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The Unravel Project -- An Example

This page describes using unravel on a simple example and displays samples of the user interface control panels.

  1. Receive orientation to source code. Determine all the source files and #include files that make up the program. The unravel user should have a general idea about global variables, procedures and program structure in the source code.  

  2. Select slicing criteria. The unravel user should develop a list of questions about the source code that can be answered by program slicing. For each planned slice, the user should note the file name and line number where the slice should be computed along with the file name, where the variable of a slicing criterion is declared. For local variables, the procedure where the local variable is declared is needed for specifying the slicing criterion.  

  3. Make the directory containing the program to analyze the current directory.  

  4. Execute the command: unravel. The unravel command displays an X Window based control panel called the main panel.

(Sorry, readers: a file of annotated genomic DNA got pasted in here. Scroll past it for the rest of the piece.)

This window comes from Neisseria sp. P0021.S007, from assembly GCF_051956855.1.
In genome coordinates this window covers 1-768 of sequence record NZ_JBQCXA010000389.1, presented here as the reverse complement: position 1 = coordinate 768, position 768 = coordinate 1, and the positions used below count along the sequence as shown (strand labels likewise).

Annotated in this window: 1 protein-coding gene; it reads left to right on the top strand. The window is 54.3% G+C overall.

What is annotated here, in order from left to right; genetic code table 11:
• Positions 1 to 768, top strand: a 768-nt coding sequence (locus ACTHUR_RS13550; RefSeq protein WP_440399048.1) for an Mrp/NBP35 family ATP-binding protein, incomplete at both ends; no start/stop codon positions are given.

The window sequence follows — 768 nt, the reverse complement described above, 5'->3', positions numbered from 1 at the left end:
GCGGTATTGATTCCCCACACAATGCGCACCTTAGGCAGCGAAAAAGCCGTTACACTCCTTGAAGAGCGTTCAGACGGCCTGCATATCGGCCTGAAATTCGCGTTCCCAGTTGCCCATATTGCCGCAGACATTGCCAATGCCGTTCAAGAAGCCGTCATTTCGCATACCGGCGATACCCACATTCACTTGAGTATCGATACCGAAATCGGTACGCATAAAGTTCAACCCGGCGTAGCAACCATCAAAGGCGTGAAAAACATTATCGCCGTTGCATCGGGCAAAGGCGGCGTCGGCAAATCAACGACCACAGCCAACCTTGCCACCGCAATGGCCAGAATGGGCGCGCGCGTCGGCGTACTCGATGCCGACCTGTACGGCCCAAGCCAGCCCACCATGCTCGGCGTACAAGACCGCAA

5. Click on the Run Analyzer button from the main panel. This displays the analyzer control panel. 

  6. Select source files to analyze, then click on the Analyze Selected Files button to analyze each source file in turn. A message is displayed if any source files are not ANSI C. Click on the Exit Analyzer button to return to the main panel. 

  7. Review analysis results. The Last Analysis entry of the Review History menu of the main panel pops-up a summary of each analysis. If any source files are not ANSI C, an error message identifies the problem location. The source file needs to be brought into conformance with ANSI C by changing the source file and running the analyzer again. 

  8. Click on the Run Slicer button. If there is more than one program the program selection panel is displayed; click on the desired program to start the slicer on the selected program. If there is only one main program, the selection panel is skipped and the slicer starts on that program. 

  9. The user selects slicing criteria and displays the slices.


Contact Information

Jim Lyle

National Institute of Standards and Technology
Information Technology Laboratory
Mail Stop 8970
Gaithersburg, MD 20899

(Voice) +1(301)975-3270
(Fax) +1(301)926-3696
(Internet) jlyle@nist.gov